Washington Should Follow Laissez-Faire

November 29, 2011

Things are really a mess economically in the United States and it isn’t really an exaggeration to say it is all Washington’s fault.  I mean through the easy money policies of the Federal Reserve and the legislative and monetary support of Congress and the previous administration many Americans who couldn’t otherwise afford to buy a house bought one.  This coupled with reckless lending policies on the part of primary lenders due to explicit and implicit government loan guarantees set the economy up for a massive failure.  Then, when their low teaser rates readjusted up and many could not afford their new higher payments the housing bubble burst.  And what was Washington’s response?  It was to provide trillions more in easy money and a policy of encouraging Americans to borrow and spend it to “stimulate” the economy.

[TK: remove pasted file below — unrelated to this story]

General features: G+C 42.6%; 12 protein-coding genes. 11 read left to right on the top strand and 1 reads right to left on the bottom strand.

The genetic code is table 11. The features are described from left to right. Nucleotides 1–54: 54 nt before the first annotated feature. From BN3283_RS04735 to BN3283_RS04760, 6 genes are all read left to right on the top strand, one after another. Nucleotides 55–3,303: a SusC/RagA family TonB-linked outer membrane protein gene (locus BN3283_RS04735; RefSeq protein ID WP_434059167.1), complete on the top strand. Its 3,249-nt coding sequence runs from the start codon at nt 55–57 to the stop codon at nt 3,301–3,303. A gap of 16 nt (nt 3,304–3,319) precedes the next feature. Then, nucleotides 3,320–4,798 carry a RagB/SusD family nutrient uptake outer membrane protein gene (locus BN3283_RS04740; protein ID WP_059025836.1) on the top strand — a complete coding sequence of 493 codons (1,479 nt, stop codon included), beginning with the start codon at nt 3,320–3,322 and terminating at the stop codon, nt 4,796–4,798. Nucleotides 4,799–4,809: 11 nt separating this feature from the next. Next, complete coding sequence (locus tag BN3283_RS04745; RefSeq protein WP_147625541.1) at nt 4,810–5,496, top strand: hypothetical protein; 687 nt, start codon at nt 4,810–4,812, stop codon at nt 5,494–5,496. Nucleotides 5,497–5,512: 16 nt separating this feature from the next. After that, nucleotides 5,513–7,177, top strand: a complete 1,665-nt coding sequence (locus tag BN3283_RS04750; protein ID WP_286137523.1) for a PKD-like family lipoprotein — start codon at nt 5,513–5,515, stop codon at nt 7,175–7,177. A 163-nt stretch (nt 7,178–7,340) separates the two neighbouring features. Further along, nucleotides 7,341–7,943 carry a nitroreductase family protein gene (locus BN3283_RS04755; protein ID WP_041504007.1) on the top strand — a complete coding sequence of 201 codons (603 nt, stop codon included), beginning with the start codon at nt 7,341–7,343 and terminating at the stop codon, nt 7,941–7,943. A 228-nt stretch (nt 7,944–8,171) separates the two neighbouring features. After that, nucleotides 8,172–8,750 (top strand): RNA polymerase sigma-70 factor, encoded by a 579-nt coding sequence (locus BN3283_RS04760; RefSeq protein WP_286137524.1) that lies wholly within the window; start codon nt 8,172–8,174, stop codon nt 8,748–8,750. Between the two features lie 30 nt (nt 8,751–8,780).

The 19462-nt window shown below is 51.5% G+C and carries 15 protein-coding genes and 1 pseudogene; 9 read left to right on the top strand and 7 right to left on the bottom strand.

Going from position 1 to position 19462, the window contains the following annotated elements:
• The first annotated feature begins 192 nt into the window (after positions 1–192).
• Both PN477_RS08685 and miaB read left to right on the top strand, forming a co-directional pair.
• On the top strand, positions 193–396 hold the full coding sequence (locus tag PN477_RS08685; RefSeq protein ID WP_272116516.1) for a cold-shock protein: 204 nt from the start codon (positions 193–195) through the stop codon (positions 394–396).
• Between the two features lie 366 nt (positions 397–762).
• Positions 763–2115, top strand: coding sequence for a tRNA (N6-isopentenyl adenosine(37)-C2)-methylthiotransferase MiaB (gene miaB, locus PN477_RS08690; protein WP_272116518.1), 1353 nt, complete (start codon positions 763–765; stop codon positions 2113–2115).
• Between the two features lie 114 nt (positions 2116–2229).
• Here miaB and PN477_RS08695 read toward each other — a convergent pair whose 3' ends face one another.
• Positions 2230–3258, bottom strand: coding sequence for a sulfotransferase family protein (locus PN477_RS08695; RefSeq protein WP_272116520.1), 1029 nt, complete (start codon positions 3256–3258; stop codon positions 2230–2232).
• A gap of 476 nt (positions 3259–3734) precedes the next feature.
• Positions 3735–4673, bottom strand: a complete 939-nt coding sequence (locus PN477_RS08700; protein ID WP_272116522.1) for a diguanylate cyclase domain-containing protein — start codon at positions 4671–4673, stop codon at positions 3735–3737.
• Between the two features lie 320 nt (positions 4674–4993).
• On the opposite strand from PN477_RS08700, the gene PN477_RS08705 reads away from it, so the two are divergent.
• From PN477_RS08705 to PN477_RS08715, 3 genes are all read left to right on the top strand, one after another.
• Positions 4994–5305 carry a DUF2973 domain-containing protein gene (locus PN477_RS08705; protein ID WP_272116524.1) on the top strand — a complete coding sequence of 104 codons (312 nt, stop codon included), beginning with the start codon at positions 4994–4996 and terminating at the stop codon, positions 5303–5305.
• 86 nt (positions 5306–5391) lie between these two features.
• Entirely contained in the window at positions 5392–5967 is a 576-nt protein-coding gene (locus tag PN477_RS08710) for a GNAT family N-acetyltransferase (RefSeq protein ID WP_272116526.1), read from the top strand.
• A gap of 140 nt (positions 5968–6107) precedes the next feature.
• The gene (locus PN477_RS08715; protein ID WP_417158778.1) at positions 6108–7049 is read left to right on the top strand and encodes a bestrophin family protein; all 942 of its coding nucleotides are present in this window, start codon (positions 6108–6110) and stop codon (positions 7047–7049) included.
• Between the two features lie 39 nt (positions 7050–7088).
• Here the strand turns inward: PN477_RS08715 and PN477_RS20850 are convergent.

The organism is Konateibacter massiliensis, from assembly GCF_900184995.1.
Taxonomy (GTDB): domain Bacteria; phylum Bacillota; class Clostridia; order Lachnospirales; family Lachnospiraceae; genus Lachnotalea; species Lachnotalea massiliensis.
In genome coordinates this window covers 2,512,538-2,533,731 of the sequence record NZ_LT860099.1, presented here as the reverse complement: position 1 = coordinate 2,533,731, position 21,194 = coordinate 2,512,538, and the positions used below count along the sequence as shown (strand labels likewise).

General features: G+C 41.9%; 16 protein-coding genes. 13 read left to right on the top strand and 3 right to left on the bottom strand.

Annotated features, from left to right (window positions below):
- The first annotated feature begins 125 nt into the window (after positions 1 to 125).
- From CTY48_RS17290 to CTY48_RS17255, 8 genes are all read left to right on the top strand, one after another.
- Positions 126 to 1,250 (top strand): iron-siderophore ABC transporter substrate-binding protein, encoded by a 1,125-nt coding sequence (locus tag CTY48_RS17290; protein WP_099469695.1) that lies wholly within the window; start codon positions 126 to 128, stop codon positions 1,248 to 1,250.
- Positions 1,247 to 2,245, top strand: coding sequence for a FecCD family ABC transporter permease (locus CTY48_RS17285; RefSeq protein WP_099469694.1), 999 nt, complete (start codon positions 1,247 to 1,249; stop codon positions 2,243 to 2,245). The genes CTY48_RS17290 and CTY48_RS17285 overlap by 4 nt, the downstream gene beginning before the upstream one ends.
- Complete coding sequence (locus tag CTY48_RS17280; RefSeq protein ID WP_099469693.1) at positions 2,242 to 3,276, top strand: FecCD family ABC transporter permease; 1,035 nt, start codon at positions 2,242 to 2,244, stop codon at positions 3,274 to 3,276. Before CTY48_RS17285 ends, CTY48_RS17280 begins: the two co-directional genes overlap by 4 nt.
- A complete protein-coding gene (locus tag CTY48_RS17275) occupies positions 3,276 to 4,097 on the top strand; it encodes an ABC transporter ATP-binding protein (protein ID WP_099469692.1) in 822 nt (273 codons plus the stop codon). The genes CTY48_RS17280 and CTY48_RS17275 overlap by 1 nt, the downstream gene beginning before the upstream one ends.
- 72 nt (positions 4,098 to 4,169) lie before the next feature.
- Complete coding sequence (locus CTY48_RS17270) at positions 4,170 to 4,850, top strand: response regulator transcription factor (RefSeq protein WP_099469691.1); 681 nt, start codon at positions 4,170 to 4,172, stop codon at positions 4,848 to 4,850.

Now that, that policy hasn’t worked we are facing a massive debt crisis, with real unemployment north of 16 percent and price inflation eating away at the standard of living in America.

If that is not bad enough, last week it was reported that bailout beneficiaries and mortgage guarantors Freddie Mac and Fannie Mae asked the federal government for more bailout funds.  Freddie asked for $6 billion more bringing that GSE’s total bailout figure to $72.2 billion.  Fannie asked for $7.8 billion more bringing its total Treasury draw to over $120 billion.

The main reason why Freddie and Fannie are still losing money and require more federal largess is because of the policies coming out of Washington.  Freddie reported $4.8 billion in derivative losses alone due to declining interest rates.  Fannie’s president and CEO, Michael Williams claims his firm’s woes are due to homeowners paying less interest on loans refinanced at historically low mortgage rates.  So while Washington brought on the original crisis that forced Freddie and Fannie into U.S. conservatorship, its response to that crisis has only made the financial conditions of those entities worse.

At the end of the day, Henry Hazlitt’s words from his famous book, Economics in One Lesson ring prophetic.